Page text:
Gas Sample Injection

Discussions about GC and other "gas phase" separation techniques.

8 posts Page 1 of 1
I am currently working to build a mixed gas permeation instrument with an Agilent 6890N GC at the end for analysis of the permeate gas (H2, O2, N2, CO, CO2, and CH4) as my senior engineering design project at University. I will be using the split/splitless inlet with a 1.0 mm ID Straight Inlet Liner, a J&W Select for Permanent Gases/CO2 GC Column, 7 inch cage column, and analysis will be done with the TCD.

Most of the resources that I have found only discuss introducing liquid samples to the GC. How can I connect my Mixed Gas Instrument to the GC and control injection of samples?


Thank you!
Probably the easiest way would be to use a switching valve and a 1-2ml sample loop. Let the effluent of the permeate flow through the valve and loop then switch the loop into the carrier flow and allow the carrier to sweep a few loop volumes onto the column, then reset for next sample.
The past is there to guide us into the future, not to dwell in.
Thank you for the quick response!

Could you explain what you mean by "Let the effluent of the permeate flow through the valve and loop"?
James_Ball wrote:
Probably the easiest way would be to use a switching valve and a 1-2ml sample loop. Let the effluent of the permeate flow through the valve and loop then switch the loop into the carrier flow and allow the carrier to sweep a few loop volumes onto the column, then reset for next sample.


I am new to the GC world, so I may be have just misunderstood. How can I connect my mixed gas instrument to the switching valves? What is the physical connection that I will have to implement?
I may have misunderstood how you are generating the permeate gasses. If you have a machine that is generating the gasses that need to be sampled you would connect tubing from the outlet of the machine that generates the gasses into the inlet of the sampling loop. The gas would flow through the sampling loop and out to waste or wherever you collect it, and at the interval you wish to sample you just switch the valve so the carrier sweeps the loop into the inlet while the gas flow from the machine goes through the bypass side and out the normal exit as when loading the loop.

If you are sampling the permeate into a syringe or tedlar sampling bag, then you attach that to the inlet of the sampling loop, flush the loop with enough gas to sweep the loop a few times, such as if you collect into a 10ml gas tight syringe, you push about 5ml through a 1-2ml loop, then you switch the valve so the carrier flows through the loop and into the inlet.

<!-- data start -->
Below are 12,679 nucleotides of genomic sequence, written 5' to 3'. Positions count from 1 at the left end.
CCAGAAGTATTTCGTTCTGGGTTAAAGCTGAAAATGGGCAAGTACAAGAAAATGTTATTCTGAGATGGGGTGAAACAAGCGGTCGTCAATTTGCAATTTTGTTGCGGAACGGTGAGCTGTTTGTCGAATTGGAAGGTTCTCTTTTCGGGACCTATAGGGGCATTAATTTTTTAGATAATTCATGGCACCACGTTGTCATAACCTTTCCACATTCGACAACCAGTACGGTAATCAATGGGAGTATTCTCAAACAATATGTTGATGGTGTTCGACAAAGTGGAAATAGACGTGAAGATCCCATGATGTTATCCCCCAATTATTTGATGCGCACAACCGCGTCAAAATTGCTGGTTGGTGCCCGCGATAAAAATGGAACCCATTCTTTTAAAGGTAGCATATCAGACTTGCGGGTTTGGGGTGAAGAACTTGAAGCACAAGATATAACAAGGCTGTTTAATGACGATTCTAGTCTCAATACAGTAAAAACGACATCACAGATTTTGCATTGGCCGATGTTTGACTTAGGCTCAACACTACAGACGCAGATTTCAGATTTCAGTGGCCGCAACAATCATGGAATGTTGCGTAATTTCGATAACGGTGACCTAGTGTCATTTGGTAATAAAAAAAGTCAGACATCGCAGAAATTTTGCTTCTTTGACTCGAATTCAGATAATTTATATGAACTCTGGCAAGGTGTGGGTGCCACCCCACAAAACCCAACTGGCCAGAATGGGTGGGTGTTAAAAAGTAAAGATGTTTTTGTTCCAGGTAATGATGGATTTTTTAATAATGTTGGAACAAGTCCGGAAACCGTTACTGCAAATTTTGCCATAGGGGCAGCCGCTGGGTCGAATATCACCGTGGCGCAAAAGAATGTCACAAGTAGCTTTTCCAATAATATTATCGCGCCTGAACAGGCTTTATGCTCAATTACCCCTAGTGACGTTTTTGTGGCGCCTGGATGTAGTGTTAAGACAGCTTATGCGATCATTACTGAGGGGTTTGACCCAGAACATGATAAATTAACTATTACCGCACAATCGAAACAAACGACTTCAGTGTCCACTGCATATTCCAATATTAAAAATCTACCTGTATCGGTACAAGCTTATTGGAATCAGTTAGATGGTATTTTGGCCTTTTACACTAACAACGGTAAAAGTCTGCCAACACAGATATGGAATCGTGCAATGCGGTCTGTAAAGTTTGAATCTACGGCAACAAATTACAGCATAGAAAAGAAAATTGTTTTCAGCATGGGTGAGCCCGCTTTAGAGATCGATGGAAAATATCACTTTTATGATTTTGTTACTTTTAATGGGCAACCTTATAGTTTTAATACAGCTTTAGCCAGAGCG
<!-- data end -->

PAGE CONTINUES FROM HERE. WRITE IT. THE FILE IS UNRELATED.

This is the type of valve I am thinking of, fairly simple setup.

https://www.restek.com/Sample-Handling/ ... lves-Loops

http://www.supelco.com.tw/A-9%20%20%20316-317.pdf
The past is there to guide us into the future, not to dwell in.
Mr. Brister,

Sounds similar to another application I have worked with. One thing you might need to consider is some gas flow running on the permeate side to carry the gases you are interested in, over to the gas sampling valve on the GC that GasMan is suggesting. You could use a small stream of helium or argon, depending on your carrier and the peak for the "transmission" gas would disappear into the carrier of your GC.

Remember, you will be faced with the issue of TCD sensitivity to hydrogen versus all the other components on you list so you might not be able to catch the whole list with every run.

Best regards,

AICMM
AICMM,

That is exactly what we have planned, we may switch to argon or nitrogen as the carrier when testing H2 for greater sensitivity. I am still unsure what pressures and concentrations that the instrument will be running for both the carrier gas and the permeate gases, making it difficult to make a choice of the sample loop volume and the number of valve ports that I would need.

I believe that the ShinCarbon ST micropacked column would be more suitable for my application due to cost constraints, I saw this post viewtopic.php?t=16466 that discusses someone else using this column with the valve configuration found here;
https://www.vici.com/support/app/st_app.php
Is this diagram applicable to my use case?
I do not believe that I will need to seperate all of the gas components in one run, we will be purchasing a tank of a dual gas mixture from airgas for testing so only two components and the carrier gas will need to be seperated during each run.

Thanks,
Samuel Brister
Mr. Brister,

Permeate pressure and carrier pressure are relatively independent of each other since the sample loop is out of line until injection. You might get a bit of baseline disturbance early but should not be a huge issue.

Remember that a ShinCarbon does not fully separate O2 and N2 which is not a huge deal in some cases. Remember as well that ShinCarbon will elute (eventually) water and mess up subsequent chromatograms until you bake it off. This limits the number of consecutive injections you can make if your stream is wet. All that said, I like that column a lot!

Finally, keep in mind the dilution factor of known sample carrier stream flow and analyzed components.

Best regards,

AICMM
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